Find out about the double murder Lizzie Borden may have committed – starting with the first news reports, through the court case, then summaries of the dramatic tale that riveted the nation.
Find out what set in motion the deadly chain of events that led to General Custer’s troops being overwhelmed by Sitting Bull’s force of 8,000 Lakota & Cheyenne during The Battle of Little Bighorn.
Dr. Martin Luther King, Nobel Peace Prize winner who made nonviolence his chief weapon in the fight for civil rights, was shot to death in 1968. His assassination triggered violence across the nation. Find out more here.
The Titanic was one of the most luxurious, well-appointed cruise liners ever, with seemingly no expense spared… except when it came to passenger safety in the event of an emergency. Artists had a lot to say about safety and Titanic lifeboats.
In 1917, President Woodrow Wilson went before a joint session of Congress, and the United States formally declared war – The Great War, which became known as World War 1 – on April 6, 1917.
Fleeing the sinking ship in lifeboats, many Titanic survivors were saved by the first rescue ship on the scene. See how it happened, and what it was like when they finally made it to New York.
After a lengthy crime spree, Bonnie & Clyde were finally caught and killed in 1934: Clyde Barrow, the Southwest’s No. 1 outlaw, and his gunwoman companion, Bonnie Parker, were trapped and shot dead by Texas and Louisiana officers.
A confused and stunned nation searched for answers to what caused the catastrophic explosion of the space shuttle Challenger that sent schoolteacher Christa McAuliffe and six other astronauts to a fiery death 74 seconds after liftoff Tuesday.
Here are 14 newspaper front pages from across the United States telling the news of the George Herbert Walker Bush’s presidential election in November 1988.
WAR DECLARED: See 31 consecutive front page headlines from DC from those tumultuous weeks leading to the outbreak of hostilities in WWI back in 1914.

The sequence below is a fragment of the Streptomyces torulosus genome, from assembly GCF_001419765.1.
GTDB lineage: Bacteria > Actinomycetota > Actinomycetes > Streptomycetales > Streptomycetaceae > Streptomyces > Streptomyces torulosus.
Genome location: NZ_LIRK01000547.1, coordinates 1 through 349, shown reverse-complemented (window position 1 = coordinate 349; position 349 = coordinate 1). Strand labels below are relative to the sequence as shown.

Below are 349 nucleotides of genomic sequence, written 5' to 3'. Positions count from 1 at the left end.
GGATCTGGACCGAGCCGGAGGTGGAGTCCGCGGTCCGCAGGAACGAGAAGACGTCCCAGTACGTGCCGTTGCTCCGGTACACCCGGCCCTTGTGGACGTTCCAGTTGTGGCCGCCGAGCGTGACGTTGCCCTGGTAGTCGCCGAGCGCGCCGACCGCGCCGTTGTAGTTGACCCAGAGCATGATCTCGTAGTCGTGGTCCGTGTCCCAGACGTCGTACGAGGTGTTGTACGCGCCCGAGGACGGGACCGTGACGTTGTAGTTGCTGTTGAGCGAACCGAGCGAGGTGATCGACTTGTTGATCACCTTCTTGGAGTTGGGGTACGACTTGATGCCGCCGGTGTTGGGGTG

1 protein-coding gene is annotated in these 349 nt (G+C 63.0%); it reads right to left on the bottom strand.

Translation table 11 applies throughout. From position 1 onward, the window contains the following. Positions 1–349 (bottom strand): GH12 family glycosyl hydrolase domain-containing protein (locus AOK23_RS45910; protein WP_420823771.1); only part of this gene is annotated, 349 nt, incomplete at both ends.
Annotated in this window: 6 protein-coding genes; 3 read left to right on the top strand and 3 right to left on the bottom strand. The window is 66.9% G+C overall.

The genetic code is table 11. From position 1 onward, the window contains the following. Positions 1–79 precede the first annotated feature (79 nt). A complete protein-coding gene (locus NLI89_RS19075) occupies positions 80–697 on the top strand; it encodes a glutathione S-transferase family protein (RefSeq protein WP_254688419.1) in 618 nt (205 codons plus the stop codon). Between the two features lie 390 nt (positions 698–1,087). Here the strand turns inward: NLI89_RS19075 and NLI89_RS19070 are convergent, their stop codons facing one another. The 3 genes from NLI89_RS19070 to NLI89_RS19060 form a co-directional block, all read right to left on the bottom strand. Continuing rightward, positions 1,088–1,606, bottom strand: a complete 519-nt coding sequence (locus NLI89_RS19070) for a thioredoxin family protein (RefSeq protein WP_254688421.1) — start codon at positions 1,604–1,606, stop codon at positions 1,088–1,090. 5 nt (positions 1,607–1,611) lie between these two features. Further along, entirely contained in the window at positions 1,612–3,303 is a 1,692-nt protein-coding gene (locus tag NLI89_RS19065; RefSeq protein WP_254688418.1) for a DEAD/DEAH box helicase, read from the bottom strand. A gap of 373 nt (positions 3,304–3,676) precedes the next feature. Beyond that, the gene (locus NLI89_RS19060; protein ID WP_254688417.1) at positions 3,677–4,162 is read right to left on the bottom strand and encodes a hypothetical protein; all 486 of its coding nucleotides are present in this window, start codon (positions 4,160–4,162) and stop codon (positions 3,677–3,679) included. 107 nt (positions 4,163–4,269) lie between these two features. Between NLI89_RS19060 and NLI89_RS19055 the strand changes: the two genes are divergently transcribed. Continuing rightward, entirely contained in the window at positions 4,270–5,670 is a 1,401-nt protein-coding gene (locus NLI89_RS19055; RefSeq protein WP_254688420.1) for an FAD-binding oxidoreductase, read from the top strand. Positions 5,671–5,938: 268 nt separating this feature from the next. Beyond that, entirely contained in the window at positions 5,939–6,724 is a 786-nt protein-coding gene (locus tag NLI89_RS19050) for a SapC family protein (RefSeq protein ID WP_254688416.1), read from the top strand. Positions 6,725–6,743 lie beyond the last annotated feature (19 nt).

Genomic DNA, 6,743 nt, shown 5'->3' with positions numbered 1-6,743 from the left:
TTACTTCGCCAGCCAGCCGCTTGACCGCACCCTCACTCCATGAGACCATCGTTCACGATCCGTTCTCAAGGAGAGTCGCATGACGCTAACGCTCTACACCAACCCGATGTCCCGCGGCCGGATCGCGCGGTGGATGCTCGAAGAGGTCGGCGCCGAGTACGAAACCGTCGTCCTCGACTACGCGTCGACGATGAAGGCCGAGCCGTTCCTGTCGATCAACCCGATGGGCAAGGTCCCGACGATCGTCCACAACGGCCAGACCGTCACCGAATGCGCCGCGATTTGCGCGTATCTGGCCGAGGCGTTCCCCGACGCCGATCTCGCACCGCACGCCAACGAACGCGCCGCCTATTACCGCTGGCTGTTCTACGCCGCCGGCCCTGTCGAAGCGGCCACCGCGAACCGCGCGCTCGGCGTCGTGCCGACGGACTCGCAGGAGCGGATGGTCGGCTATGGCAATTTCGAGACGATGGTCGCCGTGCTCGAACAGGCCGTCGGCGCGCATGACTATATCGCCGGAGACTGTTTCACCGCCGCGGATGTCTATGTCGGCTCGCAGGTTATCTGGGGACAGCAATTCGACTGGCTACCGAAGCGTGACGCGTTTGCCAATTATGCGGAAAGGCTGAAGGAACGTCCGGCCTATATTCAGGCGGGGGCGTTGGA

The Allies today sent their invading forces against Adolf Hitler’s occupied Europe. The long-awaited invasion was announced by General Dwight Eisenhower with the promise that the high command would accept nothing short of victory.
“We sometimes despair over specifics in our educational, political, and military systems or of actions, or opinions of individuals representing them.” – Fleet Admiral Chester W Nimitz, USN
“If ever the United States should reach a point where the clash of ideas comes to an end, where debate disappears, where everybody agrees with everybody else on everything, then we are finished as a nation.” – President John F Kennedy on the media
“Our magazines are a leading force for moral and cultural growth in our country, and one of our surest guarantees of an informed public.” – President Dwight D Eisenhower
Richard Nixon’s first Watergate speech was broadcast live from the White House’s Oval Office on April 30, 1973, starting at 9:01 pm Eastern. Below, see a video of his statements, followed by a transcript of the speech.
News was scarce as New York – and the entire world – awaited the survivors of the Titanic disaster, so everyone could find out what really happened.
Amid the most dramatic scenes ever witnessed in Congress, the house early today passed the resolution which formally declared Germany as an enemy and launched the United States in the fight for the democracy of the world.